International Herald Tribune (link no longer available)
By Stephen Castle

BRUSSELS: The European Food Safety Authority pulled back Thursday from giving milk and meat from cloned animals a clean bill of health, making it less likely that such products could reach store shelves in Europe anytime soon.

The final report from the authority, an independent advisory body, was less reassuring about safety than a draft in January. It comes after an earlier, negative assessment from a European ethics committee. The European Commission, which must decide whether to approve such products, will take both reports into account.

The findings also contrast with those of the U.S. Food and Drug Administration, which concluded this year that such products were safe – although a voluntary moratorium on marketing them remains in place.

Europeans seem likely to take an even more cautious approach similar to that followed with genetically modified crops – which has led to years of trade friction with the United States. Surveys show resistance in Europe to biotechnology remains high, especially when it comes to food.

While cloning animals is still a young and inefficient technology, scientists expect it to improve greatly in the coming years. In theory, the procedure can produce meatier cows or pigs that are better able to resist diseases.

But in its statement Thursday, the authority said that “uncertainties in the risk assessment arise due to the limited number of studies available, the small sample sizes investigated and, in general, the absence of a uniform approach that would allow all the issues relevant to this opinion to be more satisfactorily addressed.”

Some of those same points were mentioned in the draft report, but they were given much less weight.

Karen Talbot, a spokeswoman for the authority, acknowledged that there was a change of emphasis in the new findings, which followed months of consultations with industry bodies, trade and farming associations, consumer groups and nongovernmental organizations. “The conclusions are not fundamentally different,” she said, “but, after the consultation, they have acknowledged more clearly what they do know and what they don’t know.”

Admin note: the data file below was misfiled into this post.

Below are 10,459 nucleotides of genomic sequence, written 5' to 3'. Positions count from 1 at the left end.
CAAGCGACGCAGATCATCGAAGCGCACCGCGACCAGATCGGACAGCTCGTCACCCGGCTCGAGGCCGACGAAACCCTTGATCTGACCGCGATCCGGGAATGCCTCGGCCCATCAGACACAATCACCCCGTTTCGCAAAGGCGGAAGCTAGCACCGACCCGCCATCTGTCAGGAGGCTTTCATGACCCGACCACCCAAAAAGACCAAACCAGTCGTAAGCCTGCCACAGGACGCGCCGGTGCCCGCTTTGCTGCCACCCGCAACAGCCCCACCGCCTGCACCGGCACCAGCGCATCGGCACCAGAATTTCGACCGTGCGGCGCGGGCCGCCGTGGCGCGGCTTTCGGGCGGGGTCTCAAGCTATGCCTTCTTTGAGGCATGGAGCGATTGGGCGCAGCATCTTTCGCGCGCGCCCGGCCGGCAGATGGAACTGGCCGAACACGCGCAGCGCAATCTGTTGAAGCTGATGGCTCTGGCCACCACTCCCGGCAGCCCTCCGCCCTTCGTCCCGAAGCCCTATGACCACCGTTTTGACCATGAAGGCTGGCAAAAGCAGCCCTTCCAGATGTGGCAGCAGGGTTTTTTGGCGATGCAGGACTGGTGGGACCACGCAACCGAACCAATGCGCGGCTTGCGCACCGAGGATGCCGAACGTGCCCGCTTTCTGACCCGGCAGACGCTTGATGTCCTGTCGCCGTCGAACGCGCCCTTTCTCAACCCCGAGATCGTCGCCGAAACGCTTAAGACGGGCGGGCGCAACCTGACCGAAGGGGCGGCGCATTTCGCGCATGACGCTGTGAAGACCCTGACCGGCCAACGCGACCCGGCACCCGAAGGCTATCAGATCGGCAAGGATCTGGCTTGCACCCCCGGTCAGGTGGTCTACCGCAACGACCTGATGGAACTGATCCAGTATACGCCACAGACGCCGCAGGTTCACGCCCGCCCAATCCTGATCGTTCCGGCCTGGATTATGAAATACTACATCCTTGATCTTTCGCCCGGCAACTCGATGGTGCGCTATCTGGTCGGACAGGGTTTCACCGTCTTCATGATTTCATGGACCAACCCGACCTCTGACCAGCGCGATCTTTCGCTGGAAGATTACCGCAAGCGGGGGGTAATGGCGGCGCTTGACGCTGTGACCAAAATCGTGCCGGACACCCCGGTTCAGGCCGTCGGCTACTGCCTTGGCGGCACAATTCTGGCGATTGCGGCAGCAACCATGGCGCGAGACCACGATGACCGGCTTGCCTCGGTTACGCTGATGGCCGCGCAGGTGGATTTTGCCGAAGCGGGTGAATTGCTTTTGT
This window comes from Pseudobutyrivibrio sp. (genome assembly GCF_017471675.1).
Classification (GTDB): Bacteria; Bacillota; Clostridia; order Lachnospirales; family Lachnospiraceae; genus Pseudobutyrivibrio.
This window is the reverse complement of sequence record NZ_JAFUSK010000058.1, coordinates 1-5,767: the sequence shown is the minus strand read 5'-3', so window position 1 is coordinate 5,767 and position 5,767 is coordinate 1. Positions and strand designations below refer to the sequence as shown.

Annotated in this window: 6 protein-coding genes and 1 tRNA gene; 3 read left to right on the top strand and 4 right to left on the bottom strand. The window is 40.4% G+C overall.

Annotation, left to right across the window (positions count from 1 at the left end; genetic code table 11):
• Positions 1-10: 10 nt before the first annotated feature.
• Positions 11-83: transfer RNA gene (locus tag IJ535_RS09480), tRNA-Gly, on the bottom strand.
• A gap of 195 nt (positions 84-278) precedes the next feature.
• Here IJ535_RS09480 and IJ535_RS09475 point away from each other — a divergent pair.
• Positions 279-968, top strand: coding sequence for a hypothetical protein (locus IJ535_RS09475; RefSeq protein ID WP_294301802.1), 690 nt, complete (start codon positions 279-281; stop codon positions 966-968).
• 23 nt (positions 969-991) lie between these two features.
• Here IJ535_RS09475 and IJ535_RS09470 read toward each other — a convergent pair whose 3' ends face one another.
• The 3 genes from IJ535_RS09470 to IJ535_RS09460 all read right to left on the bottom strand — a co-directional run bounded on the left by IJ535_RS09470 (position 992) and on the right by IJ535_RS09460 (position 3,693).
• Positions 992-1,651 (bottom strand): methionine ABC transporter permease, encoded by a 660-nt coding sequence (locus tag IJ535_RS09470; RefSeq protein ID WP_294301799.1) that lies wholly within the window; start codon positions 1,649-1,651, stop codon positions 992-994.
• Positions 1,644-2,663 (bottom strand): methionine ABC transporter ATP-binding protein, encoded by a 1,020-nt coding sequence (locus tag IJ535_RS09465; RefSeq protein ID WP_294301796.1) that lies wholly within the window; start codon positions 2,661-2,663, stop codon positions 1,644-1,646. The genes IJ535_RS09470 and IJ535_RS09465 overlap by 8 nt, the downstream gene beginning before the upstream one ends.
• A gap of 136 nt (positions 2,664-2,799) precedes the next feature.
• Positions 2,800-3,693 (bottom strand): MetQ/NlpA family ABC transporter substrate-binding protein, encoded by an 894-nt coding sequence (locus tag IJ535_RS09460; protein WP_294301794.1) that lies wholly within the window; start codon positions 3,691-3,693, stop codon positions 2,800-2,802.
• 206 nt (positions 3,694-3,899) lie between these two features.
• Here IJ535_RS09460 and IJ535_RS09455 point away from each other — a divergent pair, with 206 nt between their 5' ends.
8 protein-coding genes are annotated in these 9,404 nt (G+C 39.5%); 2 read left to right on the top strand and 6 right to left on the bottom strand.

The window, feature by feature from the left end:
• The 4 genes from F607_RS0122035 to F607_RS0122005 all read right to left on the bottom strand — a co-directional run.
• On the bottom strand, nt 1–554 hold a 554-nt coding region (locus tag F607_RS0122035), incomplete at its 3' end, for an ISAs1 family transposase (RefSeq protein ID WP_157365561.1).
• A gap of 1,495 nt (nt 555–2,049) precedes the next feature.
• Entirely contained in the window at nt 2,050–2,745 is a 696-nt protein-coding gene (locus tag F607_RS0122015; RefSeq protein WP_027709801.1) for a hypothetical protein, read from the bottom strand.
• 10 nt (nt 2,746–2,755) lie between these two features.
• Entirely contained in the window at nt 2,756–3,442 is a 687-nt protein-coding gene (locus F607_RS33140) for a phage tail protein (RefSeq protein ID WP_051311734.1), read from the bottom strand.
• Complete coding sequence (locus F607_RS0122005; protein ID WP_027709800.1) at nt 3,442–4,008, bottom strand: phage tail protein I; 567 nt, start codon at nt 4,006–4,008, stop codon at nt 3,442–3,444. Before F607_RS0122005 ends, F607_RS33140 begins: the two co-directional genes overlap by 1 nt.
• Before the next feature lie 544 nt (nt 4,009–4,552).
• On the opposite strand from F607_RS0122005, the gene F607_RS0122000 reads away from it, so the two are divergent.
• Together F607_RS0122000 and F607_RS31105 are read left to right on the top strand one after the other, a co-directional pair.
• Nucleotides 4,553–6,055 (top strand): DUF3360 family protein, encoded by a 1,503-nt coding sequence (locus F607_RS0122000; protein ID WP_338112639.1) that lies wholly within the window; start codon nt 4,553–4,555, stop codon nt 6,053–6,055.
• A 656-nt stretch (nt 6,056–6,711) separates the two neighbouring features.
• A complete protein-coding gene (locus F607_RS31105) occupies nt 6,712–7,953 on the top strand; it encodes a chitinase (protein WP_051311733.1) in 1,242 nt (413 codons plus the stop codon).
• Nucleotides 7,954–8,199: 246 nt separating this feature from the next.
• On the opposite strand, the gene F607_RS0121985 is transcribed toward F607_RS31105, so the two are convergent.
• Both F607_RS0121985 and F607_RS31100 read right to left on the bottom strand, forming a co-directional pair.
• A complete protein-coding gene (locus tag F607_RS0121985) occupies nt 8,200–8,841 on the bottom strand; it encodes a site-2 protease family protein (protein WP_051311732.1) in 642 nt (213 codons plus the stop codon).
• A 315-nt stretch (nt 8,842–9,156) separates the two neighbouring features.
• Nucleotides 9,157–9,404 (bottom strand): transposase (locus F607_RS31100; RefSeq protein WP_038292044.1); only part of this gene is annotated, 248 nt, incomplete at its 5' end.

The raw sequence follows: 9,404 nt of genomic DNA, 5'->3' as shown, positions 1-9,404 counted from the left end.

Vittorio Silano, chairman of the authority’s scientific committee, said that for cattle and pigs, food safety concerns are “unlikely.” But, he added, “the evidence base, while growing and showing consistent findings, is still small.”

The opinion Thursday is one of three pieces of advice that will be considered by the commission, which would have to give authorization for food from cloned animals to be marketed within the 27-nation European Union.

One of the others emerged in January in a report by the European Group on Ethics in Science and New Technologies. It said that there were “doubts as to whether cloning animals for food supply is ethically justified.” It added that it did “not see convincing arguments to justify the production of food from clones and their offspring.”

The food safety authority’s report Thursday also noted health and animal welfare problems associated with cloning. In practice, the cloning process produces a relatively high proportion of deformed animals which cannot survive, although such rates are likely to decline as the technology improves.
The third element to be considered by the commission, is a survey of opinion across the EU, which is expected to be available in the autumn.

“We are gathering the pieces of the puzzle then we will consult with the member states, stakeholders, and the European Parliament,” said Nina Papadoulaki, a European Commission spokeswoman on health issues.

During its consultation process, which began after the draft report was released, the food safety authority said that it received 285 submissions from 64 interested parties, including individuals, organizations and national risk-assessment bodies.

In a statement issued after a Feb. 7 meeting of the authority and interested parties, the panel noted that the main issue “was the strength of the evidence base on which to reach conclusions.”
“A related point made by a number of participants was the need for ongoing research into cloning,” it added.

In January, the U.S. Food and Drug Administration concluded that meat and milk from clones of cattle, swine, and goats were as safe to eat as food from conventionally bred animals. It asked the cloning industry to adhere to a voluntary moratorium on putting cloned products into the food chain to prepare for a smooth transition.

The European Commission said that the latest opinion pointed to unresolved issues. “The very preliminary reaction to this report is that it gives rise to increased concerns on aspects of animal of animal health and welfare,” it said. “Due to the absence of data there are also some food safety open questions.”

Eurogroup for Animals, an animal welfare group, called for the commission to ban the cloning of animals for food. “The science is now there. The evidence is clear: there are problems with it,” said Sonja Van Tichelen, the organization’s director.

“The EU is now obliged to follow its own rules. Under the general farm directive a breeding technique that causes suffering should not be allowed.”

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